New Delhi: India’s efforts to breathe fresh life into stalled global trade talks with a meeting of key trade ministers this week is yet another attempt by New Delhi to stamp its authority on the global economic stage, analysts say.
It is also being viewed as an attempt by India to make serious efforts to break the deadlock after earlier talks failed over sharp disagreement between the United States, New Delhi and China on the terms of a “special safeguard mechanism” to shield poor farmers against a price-depressing surge in imports.
Cynics say the talks, called by commerce minister Anand Sharma, are an attempt to deflect blame for a possible collapse of the World Trade Organisation’s Doha round, after years of being pilloried in the Western media over deadlocks.
But India’s globalizing economy gives it a growing interest in seeing a deal, too.
“India now has a place in the global economy because of the size of its economy and its population and that fact cannot be ignored. It must have a say,” said D.H. Pai Panandikar, president of private economic think tank RPG Foundation.
Robust economic growth of around 7% against the backdrop of a global slowdown has enabled India to attract fresh attention and clout.
New Delhi made its voice heard on global trade and climate change at a G-8 summit in Italy in July, a sign of growing diplomatic muscle and a new push from Asia’s third-largest economy to play a bigger role in global governance.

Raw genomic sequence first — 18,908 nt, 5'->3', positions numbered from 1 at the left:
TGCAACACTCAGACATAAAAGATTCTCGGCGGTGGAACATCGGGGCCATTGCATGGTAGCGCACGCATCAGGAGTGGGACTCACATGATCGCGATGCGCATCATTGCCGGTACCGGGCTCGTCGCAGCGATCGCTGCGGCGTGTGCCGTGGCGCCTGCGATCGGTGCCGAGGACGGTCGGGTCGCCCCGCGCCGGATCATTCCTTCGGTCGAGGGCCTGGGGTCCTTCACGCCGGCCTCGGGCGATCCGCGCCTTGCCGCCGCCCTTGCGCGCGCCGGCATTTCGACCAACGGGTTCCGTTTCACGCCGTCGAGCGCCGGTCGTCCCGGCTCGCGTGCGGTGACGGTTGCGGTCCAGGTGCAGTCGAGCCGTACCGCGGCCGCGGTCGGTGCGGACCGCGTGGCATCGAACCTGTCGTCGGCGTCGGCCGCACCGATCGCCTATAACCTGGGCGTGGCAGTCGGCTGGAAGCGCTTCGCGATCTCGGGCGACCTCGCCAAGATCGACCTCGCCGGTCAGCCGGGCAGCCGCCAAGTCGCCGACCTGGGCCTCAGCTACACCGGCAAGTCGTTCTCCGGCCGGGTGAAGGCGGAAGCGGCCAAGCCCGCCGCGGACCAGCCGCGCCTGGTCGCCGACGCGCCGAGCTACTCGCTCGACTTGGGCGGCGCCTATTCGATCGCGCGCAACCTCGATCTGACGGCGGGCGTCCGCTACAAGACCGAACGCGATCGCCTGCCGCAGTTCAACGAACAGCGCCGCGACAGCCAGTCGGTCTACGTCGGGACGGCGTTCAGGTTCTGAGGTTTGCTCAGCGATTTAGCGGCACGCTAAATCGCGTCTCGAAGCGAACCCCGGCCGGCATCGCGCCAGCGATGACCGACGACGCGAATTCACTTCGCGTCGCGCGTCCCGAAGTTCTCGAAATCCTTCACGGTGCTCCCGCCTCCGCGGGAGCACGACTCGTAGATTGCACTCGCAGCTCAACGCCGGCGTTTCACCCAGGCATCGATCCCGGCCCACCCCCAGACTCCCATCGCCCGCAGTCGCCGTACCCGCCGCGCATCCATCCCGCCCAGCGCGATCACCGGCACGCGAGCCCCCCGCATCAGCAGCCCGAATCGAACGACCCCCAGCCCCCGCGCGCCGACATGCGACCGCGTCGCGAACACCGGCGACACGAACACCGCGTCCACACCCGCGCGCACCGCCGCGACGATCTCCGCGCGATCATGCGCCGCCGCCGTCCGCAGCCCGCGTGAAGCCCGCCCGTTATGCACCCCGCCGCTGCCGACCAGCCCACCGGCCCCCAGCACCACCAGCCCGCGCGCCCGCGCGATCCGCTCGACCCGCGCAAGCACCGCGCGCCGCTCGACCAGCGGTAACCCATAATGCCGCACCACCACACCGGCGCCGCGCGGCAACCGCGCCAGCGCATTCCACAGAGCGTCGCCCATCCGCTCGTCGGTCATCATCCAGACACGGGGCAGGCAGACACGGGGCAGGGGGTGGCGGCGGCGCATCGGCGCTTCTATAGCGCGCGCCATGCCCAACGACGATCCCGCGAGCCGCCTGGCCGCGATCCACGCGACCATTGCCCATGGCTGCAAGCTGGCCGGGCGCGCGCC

Backed by a trillion-dollar economy and impressive economic growth, India has been participating in several high-profile international forums such as the G-20 group of industrialized and developing nations and the Bric (Brazil, Russia, India and China) gathering of the world’s biggest emerging markets.
Analysts say now it wants to cast its influence wider.
“Well there is ambition - we did have economic growth which made us feel that we have at least arrived in Asia,” said Sudha Pai, professor of political science at Jawaharlal Nehru University.
US President Barack Obama has said tackling global challenges “in the absence of major powers like China, India and Brazil seems to be wrongheaded.”
India has also been a leading negotiator for emerging nations in the struggling Doha round of talks and its effort to protect poor farmers has been one of the stumbling blocks to agreement.
Analysts say they see some change in attitude after a new government was sworn in with a wider-than-expected margin in May and Sharma was named as the new commerce minister.
“I think for the first time India is taking a somewhat proactive role and is now keen to see conclusion of the Doha round,” said T.K. Bhaumik, a trade commentator and economic adviser from the JK Organisation.
“India willing, some breakthrough is possible at this meeting,” Bhaumik said, referring to the meeting which includes the five biggest players in the Doha round - the United States, the EU, Brazil, India, China - as well as other key WTO members.
This week’s gathering is the first major meeting of trade ministers on the Doha round since July 2008, when nine days of intense negotiations ended in failure.
“This meeting is a clear signal to the whole world that India is very keen to resume engagement in Doha negotiations and India is also keen on an early conclusion of the Doha round,” said Amit Mitra, secretary-general of the influential lobby group the Federation of Indian Chambers of Commerce and Industry.